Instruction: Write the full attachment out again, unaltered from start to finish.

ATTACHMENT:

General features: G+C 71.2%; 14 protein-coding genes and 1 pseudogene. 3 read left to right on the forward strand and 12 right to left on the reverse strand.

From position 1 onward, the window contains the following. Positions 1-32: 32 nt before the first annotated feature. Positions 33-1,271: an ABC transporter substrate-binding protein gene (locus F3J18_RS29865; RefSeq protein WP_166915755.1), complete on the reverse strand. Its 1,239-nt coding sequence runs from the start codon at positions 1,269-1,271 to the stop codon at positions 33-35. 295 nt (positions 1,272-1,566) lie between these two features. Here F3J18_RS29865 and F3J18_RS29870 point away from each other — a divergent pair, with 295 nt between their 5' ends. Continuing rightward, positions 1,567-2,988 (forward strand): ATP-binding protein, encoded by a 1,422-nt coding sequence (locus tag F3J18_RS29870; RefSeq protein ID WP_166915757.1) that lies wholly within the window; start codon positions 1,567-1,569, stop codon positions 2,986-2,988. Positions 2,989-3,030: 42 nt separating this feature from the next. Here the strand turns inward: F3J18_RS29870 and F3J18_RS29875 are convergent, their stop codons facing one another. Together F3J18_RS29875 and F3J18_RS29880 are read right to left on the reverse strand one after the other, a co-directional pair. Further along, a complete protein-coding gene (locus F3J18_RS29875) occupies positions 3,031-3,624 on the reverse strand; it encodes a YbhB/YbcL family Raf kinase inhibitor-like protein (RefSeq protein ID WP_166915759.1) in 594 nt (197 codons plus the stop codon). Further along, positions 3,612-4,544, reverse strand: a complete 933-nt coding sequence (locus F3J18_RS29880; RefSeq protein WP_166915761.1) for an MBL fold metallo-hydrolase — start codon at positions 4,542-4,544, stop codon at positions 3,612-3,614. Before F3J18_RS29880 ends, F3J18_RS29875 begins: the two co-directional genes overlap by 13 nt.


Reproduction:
General features: G+C 71.2%; 14 protein-coding genes and 1 pseudogene. 3 read left to right on the forward strand and 12 right to left on the reverse strand.

From position 1 onward, the window contains the following. Positions 1-32: 32 nt before the first annotated feature. Positions 33-1,271: an ABC transporter substrate-binding protein gene (locus F3J18_RS29865; RefSeq protein WP_166915755.1), complete on the reverse strand. Its 1,239-nt coding sequence runs from the start codon at positions 1,269-1,271 to the stop codon at positions 33-35. 295 nt (positions 1,272-1,566) lie between these two features. Here F3J18_RS29865 and F3J18_RS29870 point away from each other — a divergent pair, with 295 nt between their 5' ends. Continuing rightward, positions 1,567-2,988 (forward strand): ATP-binding protein, encoded by a 1,422-nt coding sequence (locus tag F3J18_RS29870; RefSeq protein ID WP_166915757.1) that lies wholly within the window; start codon positions 1,567-1,569, stop codon positions 2,986-2,988. Positions 2,989-3,030: 42 nt separating this feature from the next. Here the strand turns inward: F3J18_RS29870 and F3J18_RS29875 are convergent, their stop codons facing one another. Together F3J18_RS29875 and F3J18_RS29880 are read right to left on the reverse strand one after the other, a co-directional pair. Further along, a complete protein-coding gene (locus F3J18_RS29875) occupies positions 3,031-3,624 on the reverse strand; it encodes a YbhB/YbcL family Raf kinase inhibitor-like protein (RefSeq protein ID WP_166915759.1) in 594 nt (197 codons plus the stop codon). Further along, positions 3,612-4,544, reverse strand: a complete 933-nt coding sequence (locus F3J18_RS29880; RefSeq protein WP_166915761.1) for an MBL fold metallo-hydrolase — start codon at positions 4,542-4,544, stop codon at positions 3,612-3,614. Before F3J18_RS29880 ends, F3J18_RS29875 begins: the two co-directional genes overlap by 13 nt.